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A ‘pink bloom’ phenomenon is drawing tourists to this Kerala village, but there is a caveat

Spread over a vast area in Kozhikode’s Avala Pandi near Perambra, considered a paddy bowl of northern Kerala, the pink flowering plant named Forked Fanwort, which belongs to the family of Cabomba furcata, has attracted widespread interests among social media users.

Written by Shanil JS | Kochi | Updated: November 25, 2020 1:36:18 pm
kerala pink bloom, kerala pink flower, avala pandi, kozhikode pink bloom, kozhikode perambra, kozhikode avala pandi, kozhikode newsAn invasive aquatic plant has lent a scenic attraction to this otherwise non-descript location in Kozhikode's Perambra. (Picture credict: Suneesh Perambra)

A village in Kerala has been witnessing a surge in tourist footfall amid the pandemic due to a peculiar reason — an invasive aquatic plant that has lent a scenic attraction to this otherwise nondescript location.

Spread over a vast area in Kozhikode’s Avala Pandi near Perambra, considered a paddy bowl of northern Kerala, the pink flowering plant named Forked Fanwort, which belongs to the family of Cabombaceae, has attracted widespread interests among social media users. It is locally known as ‘mullan payal’ and is native to South America.

Due to a steady surge in the number of tourists, several small-scale vendors have turned up in the area to earn some money out of this ‘pink bloom’ phenomenon. The location has also emerged as a pitstop for several candidates running for the upcoming local body polls in the state, canvassing for votes.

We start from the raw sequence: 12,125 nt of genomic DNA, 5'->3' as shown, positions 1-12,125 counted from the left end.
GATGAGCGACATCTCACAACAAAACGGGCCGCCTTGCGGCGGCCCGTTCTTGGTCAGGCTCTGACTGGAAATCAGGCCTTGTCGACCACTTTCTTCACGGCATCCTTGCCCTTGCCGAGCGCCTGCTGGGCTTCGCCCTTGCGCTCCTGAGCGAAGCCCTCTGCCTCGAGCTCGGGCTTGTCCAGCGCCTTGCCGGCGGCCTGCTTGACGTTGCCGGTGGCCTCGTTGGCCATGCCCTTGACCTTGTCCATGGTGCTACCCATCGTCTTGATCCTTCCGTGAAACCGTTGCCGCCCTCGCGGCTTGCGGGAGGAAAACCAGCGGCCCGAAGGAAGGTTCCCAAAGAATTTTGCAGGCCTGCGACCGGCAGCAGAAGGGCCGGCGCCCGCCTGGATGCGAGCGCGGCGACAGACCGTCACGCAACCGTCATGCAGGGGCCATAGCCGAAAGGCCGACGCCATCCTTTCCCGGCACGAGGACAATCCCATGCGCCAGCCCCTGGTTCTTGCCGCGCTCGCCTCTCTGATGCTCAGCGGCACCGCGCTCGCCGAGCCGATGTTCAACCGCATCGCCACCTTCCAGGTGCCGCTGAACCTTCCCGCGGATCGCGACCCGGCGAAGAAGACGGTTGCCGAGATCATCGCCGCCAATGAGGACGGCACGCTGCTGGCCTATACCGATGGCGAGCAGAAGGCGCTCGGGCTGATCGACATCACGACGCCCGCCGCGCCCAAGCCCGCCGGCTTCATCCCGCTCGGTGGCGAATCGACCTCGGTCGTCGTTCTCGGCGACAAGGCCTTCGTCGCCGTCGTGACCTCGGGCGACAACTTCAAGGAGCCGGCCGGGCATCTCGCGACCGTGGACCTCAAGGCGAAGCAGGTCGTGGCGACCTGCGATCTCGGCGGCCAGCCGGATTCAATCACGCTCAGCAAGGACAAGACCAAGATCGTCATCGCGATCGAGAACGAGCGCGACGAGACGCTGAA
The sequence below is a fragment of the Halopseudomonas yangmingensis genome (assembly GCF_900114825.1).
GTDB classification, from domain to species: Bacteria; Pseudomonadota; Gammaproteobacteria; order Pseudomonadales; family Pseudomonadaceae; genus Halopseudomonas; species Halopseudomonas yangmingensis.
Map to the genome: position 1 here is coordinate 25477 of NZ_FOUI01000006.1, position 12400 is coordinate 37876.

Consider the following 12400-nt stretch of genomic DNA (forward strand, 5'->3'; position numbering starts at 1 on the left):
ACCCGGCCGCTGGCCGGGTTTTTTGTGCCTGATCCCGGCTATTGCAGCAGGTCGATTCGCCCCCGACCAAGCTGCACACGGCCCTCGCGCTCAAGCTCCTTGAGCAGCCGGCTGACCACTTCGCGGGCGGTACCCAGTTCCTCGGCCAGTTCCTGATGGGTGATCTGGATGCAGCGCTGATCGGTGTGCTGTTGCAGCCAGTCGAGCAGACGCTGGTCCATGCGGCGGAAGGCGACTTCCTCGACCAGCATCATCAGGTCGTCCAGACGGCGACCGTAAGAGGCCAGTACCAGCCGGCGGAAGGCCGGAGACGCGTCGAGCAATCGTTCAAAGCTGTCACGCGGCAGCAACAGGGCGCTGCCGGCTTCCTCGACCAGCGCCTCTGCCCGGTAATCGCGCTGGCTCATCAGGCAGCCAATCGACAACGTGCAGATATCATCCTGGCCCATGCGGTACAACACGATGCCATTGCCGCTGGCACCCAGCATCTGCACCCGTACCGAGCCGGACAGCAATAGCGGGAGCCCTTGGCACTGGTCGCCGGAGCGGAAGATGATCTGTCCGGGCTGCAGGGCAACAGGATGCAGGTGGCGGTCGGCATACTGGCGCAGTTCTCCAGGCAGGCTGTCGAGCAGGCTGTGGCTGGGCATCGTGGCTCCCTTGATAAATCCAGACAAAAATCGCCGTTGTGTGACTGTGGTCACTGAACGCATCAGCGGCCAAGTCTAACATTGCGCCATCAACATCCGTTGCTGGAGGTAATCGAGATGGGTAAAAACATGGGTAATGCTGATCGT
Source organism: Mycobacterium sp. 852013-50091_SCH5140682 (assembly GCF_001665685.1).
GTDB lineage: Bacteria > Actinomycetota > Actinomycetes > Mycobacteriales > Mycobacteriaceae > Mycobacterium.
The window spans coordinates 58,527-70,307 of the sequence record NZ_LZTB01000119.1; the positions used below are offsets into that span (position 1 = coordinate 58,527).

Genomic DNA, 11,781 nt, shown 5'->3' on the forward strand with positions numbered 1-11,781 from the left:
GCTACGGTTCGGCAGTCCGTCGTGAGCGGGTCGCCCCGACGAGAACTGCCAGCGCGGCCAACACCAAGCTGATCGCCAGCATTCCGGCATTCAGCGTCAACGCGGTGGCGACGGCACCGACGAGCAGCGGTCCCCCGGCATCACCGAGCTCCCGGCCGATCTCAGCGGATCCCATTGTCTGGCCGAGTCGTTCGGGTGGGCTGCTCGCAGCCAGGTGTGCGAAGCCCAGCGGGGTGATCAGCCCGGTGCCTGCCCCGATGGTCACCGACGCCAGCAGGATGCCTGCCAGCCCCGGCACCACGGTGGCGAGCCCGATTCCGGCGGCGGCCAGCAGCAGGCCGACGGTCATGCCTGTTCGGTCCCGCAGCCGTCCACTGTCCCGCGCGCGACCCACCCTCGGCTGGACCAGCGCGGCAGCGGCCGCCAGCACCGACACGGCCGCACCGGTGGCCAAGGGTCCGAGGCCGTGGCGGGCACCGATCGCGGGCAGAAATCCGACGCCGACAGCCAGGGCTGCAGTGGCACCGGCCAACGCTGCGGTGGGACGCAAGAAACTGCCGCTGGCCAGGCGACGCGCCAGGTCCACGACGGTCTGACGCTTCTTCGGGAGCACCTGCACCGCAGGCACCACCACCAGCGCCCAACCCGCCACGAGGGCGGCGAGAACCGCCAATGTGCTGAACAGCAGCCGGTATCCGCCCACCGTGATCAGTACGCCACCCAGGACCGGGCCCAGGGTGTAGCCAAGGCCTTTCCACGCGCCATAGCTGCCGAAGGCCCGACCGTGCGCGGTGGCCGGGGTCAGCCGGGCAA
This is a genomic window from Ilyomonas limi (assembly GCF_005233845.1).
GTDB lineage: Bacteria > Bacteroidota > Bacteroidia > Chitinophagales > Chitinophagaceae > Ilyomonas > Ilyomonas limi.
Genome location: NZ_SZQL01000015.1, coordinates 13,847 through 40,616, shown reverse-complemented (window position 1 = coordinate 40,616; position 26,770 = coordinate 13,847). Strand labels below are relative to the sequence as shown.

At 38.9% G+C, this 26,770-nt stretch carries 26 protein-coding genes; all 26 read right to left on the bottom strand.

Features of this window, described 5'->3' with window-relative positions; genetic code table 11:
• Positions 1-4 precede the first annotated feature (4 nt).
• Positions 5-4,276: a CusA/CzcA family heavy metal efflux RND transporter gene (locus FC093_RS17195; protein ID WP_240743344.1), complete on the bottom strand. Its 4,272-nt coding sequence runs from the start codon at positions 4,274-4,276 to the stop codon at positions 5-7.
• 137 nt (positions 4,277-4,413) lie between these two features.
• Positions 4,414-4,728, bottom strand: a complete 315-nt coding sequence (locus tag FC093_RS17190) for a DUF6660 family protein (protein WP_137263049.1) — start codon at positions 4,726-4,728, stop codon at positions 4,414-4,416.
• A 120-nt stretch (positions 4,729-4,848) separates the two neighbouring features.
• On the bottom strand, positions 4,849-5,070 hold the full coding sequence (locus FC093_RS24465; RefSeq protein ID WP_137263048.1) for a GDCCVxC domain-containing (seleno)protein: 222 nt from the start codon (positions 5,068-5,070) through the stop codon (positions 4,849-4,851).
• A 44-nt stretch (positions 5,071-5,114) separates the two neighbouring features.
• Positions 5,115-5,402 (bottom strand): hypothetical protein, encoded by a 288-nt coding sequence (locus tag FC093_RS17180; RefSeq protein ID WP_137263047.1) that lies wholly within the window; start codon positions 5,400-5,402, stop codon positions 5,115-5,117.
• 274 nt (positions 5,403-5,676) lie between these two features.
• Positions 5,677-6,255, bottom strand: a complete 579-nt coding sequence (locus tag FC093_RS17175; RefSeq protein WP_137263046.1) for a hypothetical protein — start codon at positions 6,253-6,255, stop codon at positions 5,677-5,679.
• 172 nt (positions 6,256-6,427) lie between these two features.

Botanist Dr. P Dileep told ieMalayalam that the plant belongs to the family of Cabombaceae and has thorny leaves.

Although the tiny village is brimming with tourists, he, however, sounded a word of caution. “Although these invasive plants appear attractive, they pose a serious threat to water bodies. Like African algae, these plants multiply fast in a geometric progression,” Dr P Dileep said, pointing out that they may be from aquarium escapes.

“If anyone is collecting these plants from Avala, they must make sure to grow it only inside an aquarium. If it slips into water bodies or paddy fields, there could be large-scale destruction,” he added.

The plants flower with the aid of sunlight. The flowers start blooming from 11 am onwards and as the sunlight becomes stronger, they appear in a more dazzling fashion. As the sunlight fades toward the evening, the flowers begin to wilt too.

Dr Dileep also attributed the scale of the growth of the plant in Avala to the pandemic, reasoning that fewer people may have stepped into the narrow canals, leading to its sprawling spurt. This phenomenon was first spotted in Avala Pandi last year, but did not turn out to be this visually appealing as the growth was limited.

A candidate canvassing for votes in Avala Pandi for upcoming Kerala local body polls. (Picture credit: Babeesh Kuttoth)

M Kunjahammed, former president of the Perambra block panchayat, said, “In earlier years, the plants used to flow away with the flow of the water. Now, with no movement in the water, the plants have grown widely. Towards the end of December, when fields are readied for cultivation and the canals are opened, it will flow out into the river.”

Retd professor E Kunjikrishnan, an environmentalist, warned that the invasive species spotted in Avala could pose a threat in future to the entire water-ecosystem of Kerala.

“The wide growth of such foreign invasive species is a serious threat to native plant species, fish species and dragonflies. Urgent steps must be taken by the administration. The local panchayat must lead from the front and conduct studies on whether this phenomenon is being seen in other nearby panchayats. Such areas must be classified as ‘containment zones’ so that the spread of the species can be curtailed. Our inability to restrict the growth of the common water hyacinth is before us. The result is that as we spend crores of rupees to clear the hyacinth on one side, we are losing precious native biodiversity on the other side,” he said.

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